Hike with children and see the trails through fresh eyes

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      B.C. has been blessed not only with spectacular opportunities for outdoor recreation, but also with several writers who do a great job guiding us to these destinations.

      One of them is Stephen Hui, author of the recently released Best Hikes and Nature Walks With Kids In and Around Southwestern British Columbia. He shared some of his thoughts on this topic in a Q & A with the Straight.

      Georgia Straight: Why did you decide to write Best Hikes and Nature Walks With Kids In and Around Southwestern British Columbia?

      Stephen Hui: After writing 105 Hikes and Destination Hikes, I really wanted to do a guide to short hikes near Vancouver. I enjoy a lot of shorter hikes, especially in shoulder season. They don’t always have to be six- to 10-hour epics.

      Then I started taking my son with me on hikes. We’d go slower, stop for every banana slug, rest on benches, and play in creeks. Getting to experience the trails with fresh eyes and ears gave me a wonderful new perspective on the trails.

      GS: What are some of the benefits of taking a child on nature walks?

      SH: First of all, it’s the perfect antidote for all that screen time. It’s a golden opportunity to create beautiful memories, expand their understanding of the world, and build self-confidence.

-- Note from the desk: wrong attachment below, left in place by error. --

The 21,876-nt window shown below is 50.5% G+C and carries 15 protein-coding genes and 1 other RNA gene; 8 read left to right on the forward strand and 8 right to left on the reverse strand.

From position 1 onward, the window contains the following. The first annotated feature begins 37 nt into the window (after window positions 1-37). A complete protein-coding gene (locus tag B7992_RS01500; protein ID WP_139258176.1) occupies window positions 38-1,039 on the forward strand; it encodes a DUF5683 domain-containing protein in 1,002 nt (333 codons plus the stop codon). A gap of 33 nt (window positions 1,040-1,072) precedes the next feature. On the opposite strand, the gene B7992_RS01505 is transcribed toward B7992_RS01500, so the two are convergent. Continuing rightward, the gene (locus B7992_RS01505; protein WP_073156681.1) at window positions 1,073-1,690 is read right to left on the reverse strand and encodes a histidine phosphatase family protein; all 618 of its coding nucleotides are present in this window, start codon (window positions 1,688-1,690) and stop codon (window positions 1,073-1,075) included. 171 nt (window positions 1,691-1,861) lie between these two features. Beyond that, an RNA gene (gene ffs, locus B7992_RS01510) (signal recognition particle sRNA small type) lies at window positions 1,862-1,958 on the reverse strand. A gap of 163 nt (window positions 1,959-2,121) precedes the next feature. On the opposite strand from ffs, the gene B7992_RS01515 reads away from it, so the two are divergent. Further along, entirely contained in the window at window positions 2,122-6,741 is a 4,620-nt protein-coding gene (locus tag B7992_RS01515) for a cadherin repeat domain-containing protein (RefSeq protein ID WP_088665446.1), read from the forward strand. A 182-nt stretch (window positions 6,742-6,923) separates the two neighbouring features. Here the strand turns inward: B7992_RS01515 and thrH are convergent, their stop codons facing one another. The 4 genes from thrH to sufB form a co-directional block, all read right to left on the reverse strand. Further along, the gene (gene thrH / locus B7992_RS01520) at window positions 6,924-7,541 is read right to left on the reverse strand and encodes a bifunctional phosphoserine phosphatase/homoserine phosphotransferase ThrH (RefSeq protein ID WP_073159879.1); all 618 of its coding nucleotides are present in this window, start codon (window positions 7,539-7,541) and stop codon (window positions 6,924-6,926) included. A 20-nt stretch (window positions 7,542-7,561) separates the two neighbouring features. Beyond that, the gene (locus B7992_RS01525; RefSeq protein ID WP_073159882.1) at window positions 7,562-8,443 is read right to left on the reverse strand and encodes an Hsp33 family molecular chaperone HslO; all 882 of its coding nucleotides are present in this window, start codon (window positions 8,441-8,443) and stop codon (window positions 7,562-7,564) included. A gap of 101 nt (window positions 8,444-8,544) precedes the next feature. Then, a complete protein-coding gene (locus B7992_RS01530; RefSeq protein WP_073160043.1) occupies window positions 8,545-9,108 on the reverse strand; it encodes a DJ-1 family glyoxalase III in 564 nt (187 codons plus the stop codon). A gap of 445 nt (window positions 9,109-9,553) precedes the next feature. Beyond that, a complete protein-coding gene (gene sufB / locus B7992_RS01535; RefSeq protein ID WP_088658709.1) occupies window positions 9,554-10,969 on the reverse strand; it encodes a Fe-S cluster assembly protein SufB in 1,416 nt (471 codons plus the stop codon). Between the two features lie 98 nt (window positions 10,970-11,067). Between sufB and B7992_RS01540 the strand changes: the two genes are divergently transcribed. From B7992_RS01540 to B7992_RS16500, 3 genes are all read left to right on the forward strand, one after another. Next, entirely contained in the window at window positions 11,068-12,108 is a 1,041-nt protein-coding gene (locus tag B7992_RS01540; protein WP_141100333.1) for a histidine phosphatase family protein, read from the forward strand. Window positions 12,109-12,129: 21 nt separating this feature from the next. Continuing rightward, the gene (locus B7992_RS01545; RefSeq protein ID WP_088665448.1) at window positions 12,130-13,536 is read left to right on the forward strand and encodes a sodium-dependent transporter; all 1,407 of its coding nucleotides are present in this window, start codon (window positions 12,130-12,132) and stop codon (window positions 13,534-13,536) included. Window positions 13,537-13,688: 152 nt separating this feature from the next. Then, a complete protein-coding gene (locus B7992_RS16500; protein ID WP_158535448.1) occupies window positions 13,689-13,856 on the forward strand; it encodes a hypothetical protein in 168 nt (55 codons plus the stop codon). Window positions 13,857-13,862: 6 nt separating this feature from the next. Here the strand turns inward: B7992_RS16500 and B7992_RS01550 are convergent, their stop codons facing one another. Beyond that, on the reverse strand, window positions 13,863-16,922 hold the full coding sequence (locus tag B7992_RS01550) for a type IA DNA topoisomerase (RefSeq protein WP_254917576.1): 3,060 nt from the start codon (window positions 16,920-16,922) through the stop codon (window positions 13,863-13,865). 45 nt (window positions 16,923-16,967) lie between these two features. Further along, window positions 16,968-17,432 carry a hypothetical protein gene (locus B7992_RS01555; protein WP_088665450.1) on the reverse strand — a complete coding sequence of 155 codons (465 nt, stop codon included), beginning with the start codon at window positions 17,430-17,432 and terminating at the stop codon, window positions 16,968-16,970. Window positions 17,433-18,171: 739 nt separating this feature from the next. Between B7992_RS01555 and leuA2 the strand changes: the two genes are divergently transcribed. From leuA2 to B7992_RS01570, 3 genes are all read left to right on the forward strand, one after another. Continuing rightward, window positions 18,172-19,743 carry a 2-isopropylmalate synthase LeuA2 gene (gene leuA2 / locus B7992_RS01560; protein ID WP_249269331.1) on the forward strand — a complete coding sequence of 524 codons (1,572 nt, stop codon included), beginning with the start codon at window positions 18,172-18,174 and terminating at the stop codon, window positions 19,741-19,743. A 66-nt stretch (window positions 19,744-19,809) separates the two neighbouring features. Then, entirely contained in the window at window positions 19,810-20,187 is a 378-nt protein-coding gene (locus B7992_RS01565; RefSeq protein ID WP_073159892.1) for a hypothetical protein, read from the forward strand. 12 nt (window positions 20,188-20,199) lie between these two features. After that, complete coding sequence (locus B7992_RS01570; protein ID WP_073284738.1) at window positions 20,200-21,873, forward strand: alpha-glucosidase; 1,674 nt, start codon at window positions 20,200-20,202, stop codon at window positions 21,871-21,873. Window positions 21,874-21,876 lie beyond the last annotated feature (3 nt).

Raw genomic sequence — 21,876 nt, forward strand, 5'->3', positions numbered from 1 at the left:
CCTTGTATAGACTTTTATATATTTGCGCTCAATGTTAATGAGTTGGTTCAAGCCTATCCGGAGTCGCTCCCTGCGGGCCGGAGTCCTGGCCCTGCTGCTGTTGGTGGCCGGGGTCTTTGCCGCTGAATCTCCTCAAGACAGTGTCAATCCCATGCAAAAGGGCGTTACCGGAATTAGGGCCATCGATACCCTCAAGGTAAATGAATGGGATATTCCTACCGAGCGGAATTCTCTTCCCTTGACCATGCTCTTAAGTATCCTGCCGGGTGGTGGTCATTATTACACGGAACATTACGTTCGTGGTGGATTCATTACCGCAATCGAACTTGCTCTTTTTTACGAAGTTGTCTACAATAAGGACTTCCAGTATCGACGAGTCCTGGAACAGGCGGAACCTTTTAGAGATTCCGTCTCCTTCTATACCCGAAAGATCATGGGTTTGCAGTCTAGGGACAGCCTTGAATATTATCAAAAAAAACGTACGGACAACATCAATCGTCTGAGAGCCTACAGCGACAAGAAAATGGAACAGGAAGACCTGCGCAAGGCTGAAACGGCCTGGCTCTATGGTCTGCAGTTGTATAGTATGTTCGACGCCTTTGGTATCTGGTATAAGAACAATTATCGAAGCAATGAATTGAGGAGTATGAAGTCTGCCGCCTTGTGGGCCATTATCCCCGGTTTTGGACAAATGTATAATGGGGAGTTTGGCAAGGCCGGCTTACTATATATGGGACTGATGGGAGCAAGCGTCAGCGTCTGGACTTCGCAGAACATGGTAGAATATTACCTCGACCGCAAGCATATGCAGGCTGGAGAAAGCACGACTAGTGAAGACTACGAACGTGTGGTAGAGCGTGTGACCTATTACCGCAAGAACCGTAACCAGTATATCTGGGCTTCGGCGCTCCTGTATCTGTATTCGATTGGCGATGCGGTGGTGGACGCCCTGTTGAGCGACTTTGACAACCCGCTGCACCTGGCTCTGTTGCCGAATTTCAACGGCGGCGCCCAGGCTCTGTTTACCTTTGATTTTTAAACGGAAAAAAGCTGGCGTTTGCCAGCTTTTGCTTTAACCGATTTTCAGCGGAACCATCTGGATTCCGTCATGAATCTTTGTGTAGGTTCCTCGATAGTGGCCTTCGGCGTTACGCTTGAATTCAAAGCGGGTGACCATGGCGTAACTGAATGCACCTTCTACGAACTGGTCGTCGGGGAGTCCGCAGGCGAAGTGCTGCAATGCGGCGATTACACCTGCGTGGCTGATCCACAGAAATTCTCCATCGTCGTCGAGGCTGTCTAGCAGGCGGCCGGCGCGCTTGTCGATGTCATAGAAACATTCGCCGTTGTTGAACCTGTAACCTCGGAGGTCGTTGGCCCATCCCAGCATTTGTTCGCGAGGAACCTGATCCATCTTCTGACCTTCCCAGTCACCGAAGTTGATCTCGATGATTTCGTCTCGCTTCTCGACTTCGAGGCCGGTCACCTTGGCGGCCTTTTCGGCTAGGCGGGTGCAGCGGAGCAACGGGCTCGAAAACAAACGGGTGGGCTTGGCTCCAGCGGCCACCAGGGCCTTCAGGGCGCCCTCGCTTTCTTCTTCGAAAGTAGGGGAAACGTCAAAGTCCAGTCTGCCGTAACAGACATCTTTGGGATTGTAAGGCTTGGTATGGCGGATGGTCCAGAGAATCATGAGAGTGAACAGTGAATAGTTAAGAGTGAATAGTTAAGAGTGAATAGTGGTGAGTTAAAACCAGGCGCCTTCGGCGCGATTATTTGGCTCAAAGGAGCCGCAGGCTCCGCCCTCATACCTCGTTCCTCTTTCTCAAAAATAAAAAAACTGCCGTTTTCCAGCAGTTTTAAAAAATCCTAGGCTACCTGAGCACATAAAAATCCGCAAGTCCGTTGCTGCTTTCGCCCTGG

Nature walks engage all of the senses and have obvious benefits for mental and physical health. Plus, exploring the great outdoors is tons of fun!

      GS: Can you recommend a hike for a parent who lives in Vancouver and who doesn’t have a car? Let’s say this parent has one child under the age of 10 and gets around by bike and public transit. Where should they go?

      SH: One of my favourites is Killarney Lake on Bowen Island. As I note in the new book, you can catch an express bus from downtown to Horseshoe Bay and ride the ferry as foot passengers. The trailhead is just up the street from the dock.

      This hike has everything for kids: a ferry ride, waterfall, fish ladder, hollow trees, boardwalks, beaver lodge, horse riders—and easy access to ice cream at the end. Two other rad transit-friendly hikes for kids include Jug Island Beach and Sasamat Lake in təmtəmíxʷtən/Belcarra Regional Park.

      GS: What’s a good hike for parents who want to help their kids learn more about animals in the wild?

      SH: Head to Capilano Canyon in North Vancouver during spawning season—March to April for steelhead trout, June to November for coho salmon, and October to November for chinook salmon. There’s plenty of birds in the forest—and a few giant old-growth trees, too. Beware of black bears, coyotes, and cougars!

      GS: What are the most important safety tips for parents who take their kids into nature?

      SH: Pack the 10 essentials and leave a trip plan with a responsible person—and include the kids as you do. Teach kids the four rules of AdventureSmart’s Hug a Tree and Survive program:

      1. Tell an adult where you are going.

      2. If you are lost, stay put.

      3. Keep warm and dry.

      4. Help searchers find you by answering their calls.

      Hold on to young kids in steep terrain and around cliffs and swift water. Don’t approach or feed wildlife. Stay together!